A good cheese grater is an important piece of kitchen equipment, especially if you cook a lot with cheese. What kind of cheese grater you use really depends on your preference. Do you go with a microplane? Or maybe a box grater? You can even use one of those cool, round graters favored by Italian chain restaurants. But what if you don't have any of those tools? We're going to show you how to grate cheese without a cheese grater because you never know when you'll need a good cheese hack.
I know you're thinking that you know exactly where your favorite cheese grater is and there's no way it can just up and walk off. But there are times when you may be without your beloved kitchen tools, like when you go camping or stay in a vacation home or cook at a friend's house. (Or when you're moving, but if you're cooking a meal when you're packing or unpacking a kitchen, you are obviously a better, more organized person than I am and don't need any advice.)
If you're planning on melting the cheese anyway, you can just crumble pieces of cheese in your hands or chop the cheese into little bits. But if you want more shredded or grated cheese to sprinkle on top of a dish, you can make that happen without a cheese grater.
Here are three easy ways how to grate cheese without a cheese grater, just in case you need to know.
1. Food processor
If you can find a food processor, shredding isn't a problem. It's helpful if the processor has a shredding disk, but even if you only have the regular blades, you can break the cheese down. There are a few things you can do to help make this method a little easier. First, spray the blades of the processor with a little cooking spray to help keep the cheese from clumping on the blades. Second, make sure the cheese is cold. Cold cheese is less likely to be turned into cheese paste by the shredder. And third, use short bursts or pulses instead of letting the machine run.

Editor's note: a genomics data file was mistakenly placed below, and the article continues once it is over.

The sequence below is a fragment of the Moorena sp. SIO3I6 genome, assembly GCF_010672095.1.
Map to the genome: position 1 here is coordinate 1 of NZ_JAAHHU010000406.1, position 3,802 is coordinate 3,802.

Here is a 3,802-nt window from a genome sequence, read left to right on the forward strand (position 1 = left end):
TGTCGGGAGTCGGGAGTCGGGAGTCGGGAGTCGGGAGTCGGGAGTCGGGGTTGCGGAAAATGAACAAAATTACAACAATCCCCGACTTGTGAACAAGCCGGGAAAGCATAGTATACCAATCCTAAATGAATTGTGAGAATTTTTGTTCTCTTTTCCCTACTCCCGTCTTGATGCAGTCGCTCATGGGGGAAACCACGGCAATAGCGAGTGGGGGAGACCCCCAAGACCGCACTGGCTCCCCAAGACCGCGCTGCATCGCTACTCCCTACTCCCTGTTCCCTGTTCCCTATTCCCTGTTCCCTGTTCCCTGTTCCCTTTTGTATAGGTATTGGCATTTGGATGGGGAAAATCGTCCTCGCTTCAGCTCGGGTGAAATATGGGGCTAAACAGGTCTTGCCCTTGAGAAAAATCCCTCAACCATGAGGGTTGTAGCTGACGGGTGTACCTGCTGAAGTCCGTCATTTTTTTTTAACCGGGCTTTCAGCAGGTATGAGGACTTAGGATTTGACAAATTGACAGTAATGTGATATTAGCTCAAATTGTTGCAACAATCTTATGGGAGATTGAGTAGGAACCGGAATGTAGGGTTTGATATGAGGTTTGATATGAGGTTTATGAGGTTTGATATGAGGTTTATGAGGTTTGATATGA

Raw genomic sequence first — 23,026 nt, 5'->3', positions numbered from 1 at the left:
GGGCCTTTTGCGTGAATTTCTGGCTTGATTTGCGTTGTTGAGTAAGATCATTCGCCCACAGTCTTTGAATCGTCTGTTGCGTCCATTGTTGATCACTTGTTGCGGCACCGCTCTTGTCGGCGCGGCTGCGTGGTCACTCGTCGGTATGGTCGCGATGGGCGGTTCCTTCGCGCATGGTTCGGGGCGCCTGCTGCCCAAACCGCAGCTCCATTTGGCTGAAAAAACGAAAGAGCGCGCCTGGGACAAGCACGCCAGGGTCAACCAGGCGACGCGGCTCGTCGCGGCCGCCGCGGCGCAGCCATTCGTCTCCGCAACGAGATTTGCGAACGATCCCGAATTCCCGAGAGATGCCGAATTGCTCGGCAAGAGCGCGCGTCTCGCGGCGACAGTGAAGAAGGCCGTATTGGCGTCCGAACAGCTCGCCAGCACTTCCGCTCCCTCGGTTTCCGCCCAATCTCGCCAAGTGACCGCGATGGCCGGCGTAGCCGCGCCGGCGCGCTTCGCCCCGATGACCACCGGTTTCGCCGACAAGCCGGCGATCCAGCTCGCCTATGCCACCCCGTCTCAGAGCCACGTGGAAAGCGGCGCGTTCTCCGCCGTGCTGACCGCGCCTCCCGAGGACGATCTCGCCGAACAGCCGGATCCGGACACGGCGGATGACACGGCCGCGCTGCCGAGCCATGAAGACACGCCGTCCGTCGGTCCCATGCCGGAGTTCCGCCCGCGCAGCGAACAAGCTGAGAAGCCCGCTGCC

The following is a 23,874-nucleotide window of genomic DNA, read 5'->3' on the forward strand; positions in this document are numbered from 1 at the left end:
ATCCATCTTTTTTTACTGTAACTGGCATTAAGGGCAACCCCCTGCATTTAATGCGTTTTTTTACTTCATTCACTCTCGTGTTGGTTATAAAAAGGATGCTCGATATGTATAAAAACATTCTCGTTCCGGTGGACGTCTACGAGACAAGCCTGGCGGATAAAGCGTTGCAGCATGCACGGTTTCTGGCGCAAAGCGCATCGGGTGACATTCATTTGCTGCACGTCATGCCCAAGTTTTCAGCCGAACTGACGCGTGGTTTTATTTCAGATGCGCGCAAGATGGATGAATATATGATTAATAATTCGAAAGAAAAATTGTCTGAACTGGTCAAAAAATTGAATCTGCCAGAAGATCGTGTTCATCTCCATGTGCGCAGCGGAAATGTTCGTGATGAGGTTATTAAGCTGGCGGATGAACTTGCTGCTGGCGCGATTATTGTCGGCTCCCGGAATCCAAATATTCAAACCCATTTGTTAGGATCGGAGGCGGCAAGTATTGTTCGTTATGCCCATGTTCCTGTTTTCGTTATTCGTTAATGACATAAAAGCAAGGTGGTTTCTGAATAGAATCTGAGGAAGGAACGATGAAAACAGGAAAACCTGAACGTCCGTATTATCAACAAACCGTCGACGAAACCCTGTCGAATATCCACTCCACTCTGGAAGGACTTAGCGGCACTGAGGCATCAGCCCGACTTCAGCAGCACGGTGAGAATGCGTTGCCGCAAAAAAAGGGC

It may also help to break the cheese block up into smaller pieces first. While you can use a food processor for almost any kind of shredded cheese, the firmer the cheese is, the better it will work. Use this method for parmesan cheese or other hard cheeses, especially if you're looking for smaller cheese bits.
If you've never used a mandoline, you need one for your kitchen. It's a fantastic multi-tasker to have on hand. You don't need a fancy one either; a simple, inexpensive version works well. Most mandolines come with a few different blades. To shred the cheese, use one of the blades that you would use to shred onions or zucchini.
This method works well when you want longer cheese strips and with softer or semi-firm cheeses like mozzarella, Monterey Jack, and cheddar.
3. Vegetable peeler
You can also use a vegetable peeler to break down your bigger piece of cheese. Simply run the peeler over the block of cheese in long, smooth cuts. If you need to break down the cheese more, use a sharp knife to julienne the strips of cheese.